About Dr Julianne Djordjevic
Julianne (Julie) Djordjevic is head of the fungal pathogenesis group within the Centre for Infectious Diseases and Microbiology (CIDM) at the Westmead Millennium Institute (WMI), a research centre affiliated with the University of Sydney. Her group’s research focuses on elucidating mechanisms used by fungi to cause systemic infection in humans using Cryptococcus neoformans as a model.
C. neoformans is a human fungal pathogen of global significance. It is a common cause of invasive fungal disease in immune-compromised individuals and is responsible for ~one million cases of meningo-encephalitis and ~600,000 deaths per year in HIV-infected patients alone. In light of the scarcity of antifungal drug classes, the emergence of resistant fungi, and unfavourable toxicity profiles of key marketed antifungals, the search for new drug targets is a major health priority. C. neoformans is also a well-accepted fungal model with a sequenced genome that is highly amenable to manipulation. A variety of robust animal models are also available (established “in-house”).
The laboratory is focused on unravelling the complexities of virulence-related signal transduction, secretion and nutrient acquisition, and the team is actively engaged in collaborative research within Australia and overseas. The laboratory has hosted several PhD and honours students and is keen to continue fostering research-lead postgraduate teaching.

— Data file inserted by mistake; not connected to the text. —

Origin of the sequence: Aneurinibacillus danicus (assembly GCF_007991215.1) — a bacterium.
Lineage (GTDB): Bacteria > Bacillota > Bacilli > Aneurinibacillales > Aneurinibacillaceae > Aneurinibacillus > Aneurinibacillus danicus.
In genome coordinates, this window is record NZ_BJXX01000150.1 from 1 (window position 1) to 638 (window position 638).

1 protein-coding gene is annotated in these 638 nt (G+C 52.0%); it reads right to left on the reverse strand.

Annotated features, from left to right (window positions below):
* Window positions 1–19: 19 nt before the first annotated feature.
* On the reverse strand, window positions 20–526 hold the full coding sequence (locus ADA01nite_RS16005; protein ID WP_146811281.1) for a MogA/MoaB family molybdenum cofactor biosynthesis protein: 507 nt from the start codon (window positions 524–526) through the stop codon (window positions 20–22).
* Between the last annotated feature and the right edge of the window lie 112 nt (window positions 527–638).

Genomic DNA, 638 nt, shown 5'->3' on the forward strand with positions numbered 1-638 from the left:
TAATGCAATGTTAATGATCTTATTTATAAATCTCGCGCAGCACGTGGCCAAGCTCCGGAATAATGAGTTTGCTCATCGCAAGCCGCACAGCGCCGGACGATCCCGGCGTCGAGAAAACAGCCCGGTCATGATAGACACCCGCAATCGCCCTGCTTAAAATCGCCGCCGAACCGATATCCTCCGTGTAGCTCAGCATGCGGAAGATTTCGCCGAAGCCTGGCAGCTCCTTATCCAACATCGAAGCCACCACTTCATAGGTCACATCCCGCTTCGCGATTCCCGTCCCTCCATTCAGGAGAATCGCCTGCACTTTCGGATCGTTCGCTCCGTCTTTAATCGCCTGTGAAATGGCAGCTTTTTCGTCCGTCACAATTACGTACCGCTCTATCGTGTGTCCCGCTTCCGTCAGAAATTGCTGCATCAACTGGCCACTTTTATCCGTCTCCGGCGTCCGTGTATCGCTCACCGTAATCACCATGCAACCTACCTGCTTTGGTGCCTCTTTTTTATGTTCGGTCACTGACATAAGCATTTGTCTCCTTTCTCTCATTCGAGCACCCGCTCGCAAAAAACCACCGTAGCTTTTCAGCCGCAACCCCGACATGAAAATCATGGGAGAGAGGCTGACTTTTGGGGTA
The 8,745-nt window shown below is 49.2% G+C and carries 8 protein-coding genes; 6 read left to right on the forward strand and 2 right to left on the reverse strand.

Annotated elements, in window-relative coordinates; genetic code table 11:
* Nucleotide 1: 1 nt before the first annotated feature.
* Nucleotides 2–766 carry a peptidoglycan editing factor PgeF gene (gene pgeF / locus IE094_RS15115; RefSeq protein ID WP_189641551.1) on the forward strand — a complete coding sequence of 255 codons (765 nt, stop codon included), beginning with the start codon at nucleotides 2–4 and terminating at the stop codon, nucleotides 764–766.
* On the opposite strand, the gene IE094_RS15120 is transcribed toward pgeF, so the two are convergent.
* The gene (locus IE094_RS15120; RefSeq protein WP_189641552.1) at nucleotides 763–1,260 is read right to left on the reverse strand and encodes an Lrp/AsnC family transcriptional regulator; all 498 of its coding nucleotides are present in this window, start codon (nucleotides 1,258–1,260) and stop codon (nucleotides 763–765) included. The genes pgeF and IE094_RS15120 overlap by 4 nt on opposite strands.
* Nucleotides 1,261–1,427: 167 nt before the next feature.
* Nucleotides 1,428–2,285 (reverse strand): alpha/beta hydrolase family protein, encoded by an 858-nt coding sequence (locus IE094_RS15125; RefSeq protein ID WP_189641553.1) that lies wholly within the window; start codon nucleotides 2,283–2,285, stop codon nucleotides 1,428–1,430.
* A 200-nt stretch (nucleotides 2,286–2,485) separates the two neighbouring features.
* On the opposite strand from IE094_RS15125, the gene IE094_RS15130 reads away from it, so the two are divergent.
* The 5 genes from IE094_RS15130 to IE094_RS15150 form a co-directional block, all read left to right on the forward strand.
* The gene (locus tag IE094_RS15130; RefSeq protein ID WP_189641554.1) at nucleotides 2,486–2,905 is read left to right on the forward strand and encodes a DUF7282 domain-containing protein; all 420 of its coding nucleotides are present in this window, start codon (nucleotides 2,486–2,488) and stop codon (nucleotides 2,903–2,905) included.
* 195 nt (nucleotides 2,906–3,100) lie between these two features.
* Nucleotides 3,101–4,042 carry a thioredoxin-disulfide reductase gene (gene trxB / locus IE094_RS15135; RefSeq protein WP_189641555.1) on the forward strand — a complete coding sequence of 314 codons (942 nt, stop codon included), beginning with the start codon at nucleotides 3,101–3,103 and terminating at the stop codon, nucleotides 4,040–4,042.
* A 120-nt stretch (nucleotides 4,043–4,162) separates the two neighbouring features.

Summary of the team's key research findings include identification of:
1. A role for fungal acid phosphatase (Aph1) in phosphate homeostasis
2. A kinase-dependent inositol polyphosphate conversion pathway involving phospholipase C, in fungal virulence
3. Identification of a calcineurin-responsive fungal transcription factor involved in regulating the integrity of the fungal cell wall and fungal growth at host temperature
4. A role for the PI-transfer protein, Sec14p, in fungal virulence and secretion of fungal virulence determinants (phosphospholiase B), and evidence for the existence of more than one secretion pathway in C. neoformans.
5. Specialized membrane subsets (rafts) and the cell wall as a reservoir for virulence factor sequestration
6. A role for N-linked glycosylation & lipid anchoring in secretion of the common fungal invasin (phospholipase B)
7. Fungal Cox9p as a molecular target of the anti-leishmanial drug, miltefosine (MI)
8. A role for fungal metacaspase, Mca1, in MI resistance.